EdX — EdX is a non-profit undertaking started by Harvard and Stanford that has since extended its reach to include courses from top Canadian universities as well as schools such as UC-Berkeley, Rice and Georgetown. Each course is designed to be an interactive online experience to help better educate and inform students.

iTunesU — Anyone that’s bought an iPhone or iPad over the past year already has access to thousands of online courses thanks to the iTunes U app. Although a primary part of the service’s design helps teachers create and manage private courses with students, these classes and lesson plans can also be shared more broadly across the iTunesU network, creating what Apple calls the world’s largest collection of online courses.

Open Learning — This global platform seeks to combine the social elements of Facebook with the user-generated contributions of Wikipedia to create a unique community and gathering where online learning solutions, including MOOCs, can thrive.

Open Learn — As one of the UK’s leading resources for nearly every kind of mass learning solution available, Open University offers its Open Learn program of MOOCs and Internet-based courses to students from anywhere around the world.

Open Yale Courses — Ever wanted to know what it was like to go to Yale? Through its dedicated site, the school offers a variety of courses which include a full set of class lectures as high-quality videos accompanied by suggested reading, exams, and problem sets. These lectures are available as downloads, with audio-only versions also provided, as are searchable transcripts of each lecture.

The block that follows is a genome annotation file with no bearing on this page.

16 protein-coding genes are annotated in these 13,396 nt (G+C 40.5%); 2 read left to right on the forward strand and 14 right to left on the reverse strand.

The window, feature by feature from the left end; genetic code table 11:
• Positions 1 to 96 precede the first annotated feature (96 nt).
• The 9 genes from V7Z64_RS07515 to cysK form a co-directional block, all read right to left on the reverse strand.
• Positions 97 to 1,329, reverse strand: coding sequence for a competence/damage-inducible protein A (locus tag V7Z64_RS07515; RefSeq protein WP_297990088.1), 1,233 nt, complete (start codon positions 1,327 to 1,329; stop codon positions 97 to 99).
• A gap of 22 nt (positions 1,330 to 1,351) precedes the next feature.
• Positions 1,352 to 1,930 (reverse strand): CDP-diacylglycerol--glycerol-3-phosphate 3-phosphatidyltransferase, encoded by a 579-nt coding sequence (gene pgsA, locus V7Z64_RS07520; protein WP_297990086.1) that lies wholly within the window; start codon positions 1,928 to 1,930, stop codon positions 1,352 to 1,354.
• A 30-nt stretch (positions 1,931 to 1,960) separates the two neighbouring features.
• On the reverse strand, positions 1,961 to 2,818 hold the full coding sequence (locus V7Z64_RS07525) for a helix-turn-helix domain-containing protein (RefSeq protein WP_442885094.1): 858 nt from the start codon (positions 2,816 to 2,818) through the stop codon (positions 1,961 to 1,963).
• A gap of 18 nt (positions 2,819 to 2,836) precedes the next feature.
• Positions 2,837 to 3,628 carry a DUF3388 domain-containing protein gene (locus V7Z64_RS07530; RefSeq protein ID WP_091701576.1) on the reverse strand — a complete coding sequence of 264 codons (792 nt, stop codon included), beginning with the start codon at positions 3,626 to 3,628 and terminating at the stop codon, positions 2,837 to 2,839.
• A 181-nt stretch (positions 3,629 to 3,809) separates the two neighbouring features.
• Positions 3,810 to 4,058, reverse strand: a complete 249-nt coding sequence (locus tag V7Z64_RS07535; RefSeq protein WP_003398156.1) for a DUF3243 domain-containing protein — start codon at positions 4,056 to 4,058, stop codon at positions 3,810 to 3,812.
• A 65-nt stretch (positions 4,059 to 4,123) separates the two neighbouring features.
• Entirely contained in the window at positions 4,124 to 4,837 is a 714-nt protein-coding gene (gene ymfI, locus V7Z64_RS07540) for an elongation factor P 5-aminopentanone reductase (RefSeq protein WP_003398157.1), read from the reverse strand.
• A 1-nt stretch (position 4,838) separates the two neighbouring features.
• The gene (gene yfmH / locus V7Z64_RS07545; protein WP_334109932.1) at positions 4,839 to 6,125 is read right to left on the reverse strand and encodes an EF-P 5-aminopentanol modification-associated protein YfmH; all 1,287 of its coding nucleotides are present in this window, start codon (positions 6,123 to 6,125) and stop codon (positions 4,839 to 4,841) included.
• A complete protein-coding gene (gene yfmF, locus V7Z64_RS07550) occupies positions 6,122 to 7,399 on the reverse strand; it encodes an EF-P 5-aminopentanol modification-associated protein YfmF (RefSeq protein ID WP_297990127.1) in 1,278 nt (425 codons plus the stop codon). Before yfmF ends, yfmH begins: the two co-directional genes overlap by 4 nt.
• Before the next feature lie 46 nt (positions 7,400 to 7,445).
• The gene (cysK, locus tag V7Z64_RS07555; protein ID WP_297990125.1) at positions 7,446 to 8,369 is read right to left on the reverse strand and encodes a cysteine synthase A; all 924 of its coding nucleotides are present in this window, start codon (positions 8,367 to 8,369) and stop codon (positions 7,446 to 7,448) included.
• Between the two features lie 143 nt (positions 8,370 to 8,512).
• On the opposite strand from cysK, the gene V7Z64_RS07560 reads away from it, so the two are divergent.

P2P University — Peer to Peer University offers a chance for community members to create and collaborate on any number of different online educational undertakings on a variety of different topics.

SyMynd — Offering numerous courses from prestigious and accredited universities around the county like Washington University in St. Louis, New York University, Stanford, McGill and more, you can register to enjoy various programs from this online learning provider.

Udacity — Udacity was started after two professors from Stanford offered a course online and more than 150,000 enrolled, offering an extensive list of free classes that can be completed based on your individual schedule. When a course is finished, there are even final exams and testing locations available to help you receive certificate completion.

Udemy — Udemy allows experts to create and share online courses, usually without any formal accreditation or affiliation – in other words, you don’t have to be a formal teacher or instructor to create your own classes. What these MOOCs may lack in prestige, they often make up for in usefulness.

University of the People — This online site calls itself the tuition-free online university, offering programs on a broad range of topics and interest areas, but does charge a one-time processing fee of $50 and a per-course exam fee of $100.

WikiEducator — WikiEducator is a source for many kinds of online learning content, includes MOOCs and more.

MOOC AggregatorsClass Central — Instead of visiting each of the above sites individually, an aggregator like Class Central may help you expedite learning, providing listings and links to classes available from many of the previously listed resources.

MOOC List — Similarly, this one-stop site also collects information from various providers so that you can quickly skim offerings available from multiple services in a single spot, maximizing convenience.